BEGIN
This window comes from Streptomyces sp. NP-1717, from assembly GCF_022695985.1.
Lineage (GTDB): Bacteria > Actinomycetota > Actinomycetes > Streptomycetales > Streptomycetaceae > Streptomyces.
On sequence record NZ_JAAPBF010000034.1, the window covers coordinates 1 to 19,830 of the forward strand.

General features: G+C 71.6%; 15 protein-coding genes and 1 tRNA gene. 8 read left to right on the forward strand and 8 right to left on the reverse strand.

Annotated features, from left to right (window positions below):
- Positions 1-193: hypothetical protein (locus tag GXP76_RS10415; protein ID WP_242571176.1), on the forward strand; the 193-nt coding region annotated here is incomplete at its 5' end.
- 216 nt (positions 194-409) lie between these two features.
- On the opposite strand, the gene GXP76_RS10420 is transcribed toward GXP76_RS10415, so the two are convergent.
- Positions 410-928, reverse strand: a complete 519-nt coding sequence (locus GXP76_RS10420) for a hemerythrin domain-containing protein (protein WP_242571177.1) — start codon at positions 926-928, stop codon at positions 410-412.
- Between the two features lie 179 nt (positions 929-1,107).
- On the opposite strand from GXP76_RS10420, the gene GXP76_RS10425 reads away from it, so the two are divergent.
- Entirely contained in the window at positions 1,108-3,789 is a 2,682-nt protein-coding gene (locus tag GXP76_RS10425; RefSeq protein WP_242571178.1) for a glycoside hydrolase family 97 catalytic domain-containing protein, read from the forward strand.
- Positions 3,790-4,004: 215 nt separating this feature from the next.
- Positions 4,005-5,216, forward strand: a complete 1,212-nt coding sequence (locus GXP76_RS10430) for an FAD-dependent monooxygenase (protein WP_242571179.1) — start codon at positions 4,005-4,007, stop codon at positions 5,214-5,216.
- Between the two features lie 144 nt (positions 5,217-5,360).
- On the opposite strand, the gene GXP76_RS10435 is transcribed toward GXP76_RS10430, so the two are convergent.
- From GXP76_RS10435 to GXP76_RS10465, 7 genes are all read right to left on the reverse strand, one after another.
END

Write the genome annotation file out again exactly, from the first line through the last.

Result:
This window comes from Streptomyces sp. NP-1717, from assembly GCF_022695985.1.
Lineage (GTDB): Bacteria > Actinomycetota > Actinomycetes > Streptomycetales > Streptomycetaceae > Streptomyces.
On sequence record NZ_JAAPBF010000034.1, the window covers coordinates 1 to 19,830 of the forward strand.

General features: G+C 71.6%; 15 protein-coding genes and 1 tRNA gene. 8 read left to right on the forward strand and 8 right to left on the reverse strand.

Annotated features, from left to right (window positions below):
- Positions 1-193: hypothetical protein (locus tag GXP76_RS10415; protein ID WP_242571176.1), on the forward strand; the 193-nt coding region annotated here is incomplete at its 5' end.
- 216 nt (positions 194-409) lie between these two features.
- On the opposite strand, the gene GXP76_RS10420 is transcribed toward GXP76_RS10415, so the two are convergent.
- Positions 410-928, reverse strand: a complete 519-nt coding sequence (locus GXP76_RS10420) for a hemerythrin domain-containing protein (protein WP_242571177.1) — start codon at positions 926-928, stop codon at positions 410-412.
- Between the two features lie 179 nt (positions 929-1,107).
- On the opposite strand from GXP76_RS10420, the gene GXP76_RS10425 reads away from it, so the two are divergent.
- Entirely contained in the window at positions 1,108-3,789 is a 2,682-nt protein-coding gene (locus tag GXP76_RS10425; RefSeq protein WP_242571178.1) for a glycoside hydrolase family 97 catalytic domain-containing protein, read from the forward strand.
- Positions 3,790-4,004: 215 nt separating this feature from the next.
- Positions 4,005-5,216, forward strand: a complete 1,212-nt coding sequence (locus GXP76_RS10430) for an FAD-dependent monooxygenase (protein WP_242571179.1) — start codon at positions 4,005-4,007, stop codon at positions 5,214-5,216.
- Between the two features lie 144 nt (positions 5,217-5,360).
- On the opposite strand, the gene GXP76_RS10435 is transcribed toward GXP76_RS10430, so the two are convergent.
- From GXP76_RS10435 to GXP76_RS10465, 7 genes are all read right to left on the reverse strand, one after another.